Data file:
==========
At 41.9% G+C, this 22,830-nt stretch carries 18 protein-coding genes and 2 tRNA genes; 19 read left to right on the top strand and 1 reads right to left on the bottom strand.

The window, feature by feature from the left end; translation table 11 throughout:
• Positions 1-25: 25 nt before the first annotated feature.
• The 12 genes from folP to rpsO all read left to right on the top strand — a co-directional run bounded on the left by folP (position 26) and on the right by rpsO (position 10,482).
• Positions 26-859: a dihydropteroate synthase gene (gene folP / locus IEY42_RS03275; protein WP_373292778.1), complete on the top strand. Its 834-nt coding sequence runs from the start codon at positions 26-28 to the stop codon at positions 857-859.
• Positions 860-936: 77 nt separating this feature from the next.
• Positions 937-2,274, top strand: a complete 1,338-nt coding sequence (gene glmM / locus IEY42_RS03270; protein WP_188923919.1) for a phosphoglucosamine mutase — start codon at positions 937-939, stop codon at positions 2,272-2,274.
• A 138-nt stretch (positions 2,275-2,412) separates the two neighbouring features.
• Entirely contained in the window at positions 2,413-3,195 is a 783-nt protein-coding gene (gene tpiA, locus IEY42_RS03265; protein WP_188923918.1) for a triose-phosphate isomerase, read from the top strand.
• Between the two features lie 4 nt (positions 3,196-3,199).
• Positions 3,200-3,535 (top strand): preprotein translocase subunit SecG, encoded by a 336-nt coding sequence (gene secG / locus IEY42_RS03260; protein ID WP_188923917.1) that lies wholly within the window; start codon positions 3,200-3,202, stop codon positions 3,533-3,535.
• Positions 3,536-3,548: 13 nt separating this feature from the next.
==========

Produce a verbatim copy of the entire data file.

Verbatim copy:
At 41.9% G+C, this 22,830-nt stretch carries 18 protein-coding genes and 2 tRNA genes; 19 read left to right on the top strand and 1 reads right to left on the bottom strand.

The window, feature by feature from the left end; translation table 11 throughout:
• Positions 1-25: 25 nt before the first annotated feature.
• The 12 genes from folP to rpsO all read left to right on the top strand — a co-directional run bounded on the left by folP (position 26) and on the right by rpsO (position 10,482).
• Positions 26-859: a dihydropteroate synthase gene (gene folP / locus IEY42_RS03275; protein WP_373292778.1), complete on the top strand. Its 834-nt coding sequence runs from the start codon at positions 26-28 to the stop codon at positions 857-859.
• Positions 860-936: 77 nt separating this feature from the next.
• Positions 937-2,274, top strand: a complete 1,338-nt coding sequence (gene glmM / locus IEY42_RS03270; protein WP_188923919.1) for a phosphoglucosamine mutase — start codon at positions 937-939, stop codon at positions 2,272-2,274.
• A 138-nt stretch (positions 2,275-2,412) separates the two neighbouring features.
• Entirely contained in the window at positions 2,413-3,195 is a 783-nt protein-coding gene (gene tpiA, locus IEY42_RS03265; protein WP_188923918.1) for a triose-phosphate isomerase, read from the top strand.
• Between the two features lie 4 nt (positions 3,196-3,199).
• Positions 3,200-3,535 (top strand): preprotein translocase subunit SecG, encoded by a 336-nt coding sequence (gene secG / locus IEY42_RS03260; protein ID WP_188923917.1) that lies wholly within the window; start codon positions 3,200-3,202, stop codon positions 3,533-3,535.
• Positions 3,536-3,548: 13 nt separating this feature from the next.